Sunday, September 9, 2012

1950 Pontiac Streamliner DeLuxe 4-Door Sedan

"The open road is a bright and wonderful invitation when you're behind the wheel of a new Pontiac – a beauty, a superb performer and a great value!"

This Pontiac Streamliner taxi in front of the busy train station of Moron, home of "El Trompo", is quite a looker. We were immediately intrigued by the complete set of original chrome trim* which nicely contrasts with the car's natural patina. Even the "Silver-Streak" plates at the front fenders are still in their place, quite unusual for a more than sixty year-old workhorse on Cuban roads.

Disappointment, however, when the conversation with the owner came to the inevitable question of "Original motor?": "No, amigo", was the answer, "it's a new Nissan Diesel." The vintage Pontiac, like so many others, needs to run daily to gain money as a collective taxi. And as sad as it might be: when economy and reliability have highest priority, then there's no place for sentiments about the authenticity of a car and its parts.

1950 was the last year Pontiac offered the beautiful Streamliner fastback sedan. This bodystyle became swiftly popular in the 40s as one of the various styling trends that were introduced by Harley Earl and GM Design to leapfrog the rest of the industry. Its most beautiful and refined revision appeared with the fastback version of GM's all-new A-Body for 1949 which was shared between Chevrolet, Pontiac and Oldsmobile. As usual, Chevrolets and Pontiacs were technically quite similar, the latter merely sporting abundant chrome trim and an optional eight cylinder engine to justify the higher price tag.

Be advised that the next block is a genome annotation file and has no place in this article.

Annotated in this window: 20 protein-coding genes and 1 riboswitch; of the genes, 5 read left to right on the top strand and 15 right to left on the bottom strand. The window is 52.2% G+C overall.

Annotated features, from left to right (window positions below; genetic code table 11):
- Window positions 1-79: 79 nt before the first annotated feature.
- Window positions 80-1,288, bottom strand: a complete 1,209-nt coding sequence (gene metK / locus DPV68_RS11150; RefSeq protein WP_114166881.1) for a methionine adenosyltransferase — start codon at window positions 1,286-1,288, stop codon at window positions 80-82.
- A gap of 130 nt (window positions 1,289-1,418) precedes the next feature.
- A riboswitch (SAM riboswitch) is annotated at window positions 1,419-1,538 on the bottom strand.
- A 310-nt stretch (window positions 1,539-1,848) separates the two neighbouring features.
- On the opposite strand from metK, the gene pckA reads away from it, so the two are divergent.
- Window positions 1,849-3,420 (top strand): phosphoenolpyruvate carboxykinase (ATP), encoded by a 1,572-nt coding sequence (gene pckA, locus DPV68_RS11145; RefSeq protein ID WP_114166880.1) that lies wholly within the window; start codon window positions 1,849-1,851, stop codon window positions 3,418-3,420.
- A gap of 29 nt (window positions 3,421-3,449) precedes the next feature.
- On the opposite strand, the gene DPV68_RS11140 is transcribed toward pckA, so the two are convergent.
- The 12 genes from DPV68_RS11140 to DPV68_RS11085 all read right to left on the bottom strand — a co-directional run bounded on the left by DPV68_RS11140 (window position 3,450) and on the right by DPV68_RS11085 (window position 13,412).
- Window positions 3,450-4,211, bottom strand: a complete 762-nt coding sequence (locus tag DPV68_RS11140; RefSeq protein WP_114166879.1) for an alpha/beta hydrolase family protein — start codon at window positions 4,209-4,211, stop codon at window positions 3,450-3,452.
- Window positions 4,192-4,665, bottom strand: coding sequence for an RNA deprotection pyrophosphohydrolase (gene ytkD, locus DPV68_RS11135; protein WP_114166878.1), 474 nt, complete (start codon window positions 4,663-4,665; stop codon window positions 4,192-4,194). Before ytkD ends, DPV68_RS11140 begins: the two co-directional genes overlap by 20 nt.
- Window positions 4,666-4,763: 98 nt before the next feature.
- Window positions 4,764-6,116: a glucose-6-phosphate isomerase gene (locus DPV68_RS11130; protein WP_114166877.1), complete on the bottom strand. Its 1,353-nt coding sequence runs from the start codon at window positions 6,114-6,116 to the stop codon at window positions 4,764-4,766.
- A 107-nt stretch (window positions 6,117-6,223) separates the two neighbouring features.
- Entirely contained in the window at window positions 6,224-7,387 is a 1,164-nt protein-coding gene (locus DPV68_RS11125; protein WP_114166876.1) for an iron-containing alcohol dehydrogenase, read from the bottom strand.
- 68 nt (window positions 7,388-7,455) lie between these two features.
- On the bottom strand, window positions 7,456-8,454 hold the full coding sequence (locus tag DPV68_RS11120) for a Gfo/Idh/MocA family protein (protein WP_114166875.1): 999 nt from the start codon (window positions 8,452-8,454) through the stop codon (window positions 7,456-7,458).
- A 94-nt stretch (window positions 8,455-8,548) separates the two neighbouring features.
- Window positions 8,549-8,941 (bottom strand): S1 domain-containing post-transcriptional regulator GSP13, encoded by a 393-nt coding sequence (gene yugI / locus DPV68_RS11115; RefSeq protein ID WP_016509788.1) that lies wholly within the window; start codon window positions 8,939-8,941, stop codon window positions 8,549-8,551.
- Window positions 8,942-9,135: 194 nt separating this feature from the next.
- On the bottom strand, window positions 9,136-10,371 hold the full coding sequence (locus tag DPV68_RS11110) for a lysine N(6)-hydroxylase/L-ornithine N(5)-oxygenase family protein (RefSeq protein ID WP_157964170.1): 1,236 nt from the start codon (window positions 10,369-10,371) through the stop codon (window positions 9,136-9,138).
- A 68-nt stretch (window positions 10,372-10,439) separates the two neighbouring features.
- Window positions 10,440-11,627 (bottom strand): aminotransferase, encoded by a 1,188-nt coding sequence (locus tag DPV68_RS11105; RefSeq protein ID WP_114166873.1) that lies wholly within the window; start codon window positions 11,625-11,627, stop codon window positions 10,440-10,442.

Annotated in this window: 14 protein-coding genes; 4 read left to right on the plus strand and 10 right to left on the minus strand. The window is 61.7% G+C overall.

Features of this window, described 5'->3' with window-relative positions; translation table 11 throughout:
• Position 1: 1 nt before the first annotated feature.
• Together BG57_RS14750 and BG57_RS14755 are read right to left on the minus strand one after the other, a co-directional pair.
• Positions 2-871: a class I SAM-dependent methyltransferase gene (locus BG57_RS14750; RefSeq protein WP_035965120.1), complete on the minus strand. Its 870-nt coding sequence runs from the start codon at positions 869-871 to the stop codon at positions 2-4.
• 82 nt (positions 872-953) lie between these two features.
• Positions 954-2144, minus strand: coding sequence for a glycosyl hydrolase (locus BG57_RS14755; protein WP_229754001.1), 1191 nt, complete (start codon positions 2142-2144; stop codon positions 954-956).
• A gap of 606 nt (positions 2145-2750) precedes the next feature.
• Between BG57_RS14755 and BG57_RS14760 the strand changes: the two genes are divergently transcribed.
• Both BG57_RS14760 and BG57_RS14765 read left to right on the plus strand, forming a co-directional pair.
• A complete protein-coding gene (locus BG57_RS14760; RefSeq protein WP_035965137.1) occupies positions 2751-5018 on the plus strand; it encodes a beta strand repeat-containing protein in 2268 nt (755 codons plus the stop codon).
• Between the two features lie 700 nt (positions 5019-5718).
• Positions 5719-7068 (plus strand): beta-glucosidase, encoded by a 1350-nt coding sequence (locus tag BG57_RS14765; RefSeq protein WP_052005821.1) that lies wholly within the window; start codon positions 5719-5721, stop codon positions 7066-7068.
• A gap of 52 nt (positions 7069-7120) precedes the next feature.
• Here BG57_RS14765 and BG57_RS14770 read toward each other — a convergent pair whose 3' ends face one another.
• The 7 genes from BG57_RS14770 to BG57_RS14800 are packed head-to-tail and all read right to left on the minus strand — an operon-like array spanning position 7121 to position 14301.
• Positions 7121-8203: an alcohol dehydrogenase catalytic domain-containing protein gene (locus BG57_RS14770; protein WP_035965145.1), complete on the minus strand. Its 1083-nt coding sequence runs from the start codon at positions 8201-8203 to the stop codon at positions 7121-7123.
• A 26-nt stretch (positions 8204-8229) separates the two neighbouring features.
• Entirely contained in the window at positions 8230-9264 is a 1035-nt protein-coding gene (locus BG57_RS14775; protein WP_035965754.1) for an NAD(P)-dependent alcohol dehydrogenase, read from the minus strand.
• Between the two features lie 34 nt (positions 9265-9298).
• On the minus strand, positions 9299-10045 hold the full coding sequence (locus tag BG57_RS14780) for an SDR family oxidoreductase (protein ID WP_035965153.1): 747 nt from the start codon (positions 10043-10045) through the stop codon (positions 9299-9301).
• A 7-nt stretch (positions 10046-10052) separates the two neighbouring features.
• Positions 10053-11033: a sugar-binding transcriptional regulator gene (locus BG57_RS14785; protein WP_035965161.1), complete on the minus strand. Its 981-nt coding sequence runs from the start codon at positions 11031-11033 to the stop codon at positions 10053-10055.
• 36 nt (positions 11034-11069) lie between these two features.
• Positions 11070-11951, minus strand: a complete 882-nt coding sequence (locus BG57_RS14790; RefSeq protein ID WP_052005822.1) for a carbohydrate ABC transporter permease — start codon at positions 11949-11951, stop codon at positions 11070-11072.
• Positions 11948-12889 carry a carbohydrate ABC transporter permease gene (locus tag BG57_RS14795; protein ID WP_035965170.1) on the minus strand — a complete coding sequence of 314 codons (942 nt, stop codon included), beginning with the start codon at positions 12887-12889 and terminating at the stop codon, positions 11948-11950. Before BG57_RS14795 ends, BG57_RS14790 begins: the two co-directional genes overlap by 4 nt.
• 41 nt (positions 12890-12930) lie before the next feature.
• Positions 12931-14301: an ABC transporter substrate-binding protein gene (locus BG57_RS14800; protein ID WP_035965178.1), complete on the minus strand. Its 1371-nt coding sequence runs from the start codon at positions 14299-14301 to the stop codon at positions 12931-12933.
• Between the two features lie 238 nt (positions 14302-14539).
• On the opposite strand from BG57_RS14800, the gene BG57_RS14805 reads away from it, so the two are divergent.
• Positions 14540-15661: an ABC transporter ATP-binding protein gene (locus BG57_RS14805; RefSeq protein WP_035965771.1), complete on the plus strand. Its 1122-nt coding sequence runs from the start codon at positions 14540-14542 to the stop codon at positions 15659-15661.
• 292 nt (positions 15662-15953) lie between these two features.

Already in 1951, however, the torpedos, as they are being called in Cuba, should disappear from the catalog pages. Only Chevrolet should keep on offering them through 1952, while all other GM divisions, and their customers, embraced another new automotive fashion out of Harley Earls GM Design Studios which rapidly gained a longer-lasting popularity: the "hardtop convertible".

* Remark: attentive readers will spot the taillight cones that resemble the ones of a 1962 Imperial. We don't know how they found their way to the Pontiac, but this certainly would make for an interesting story.

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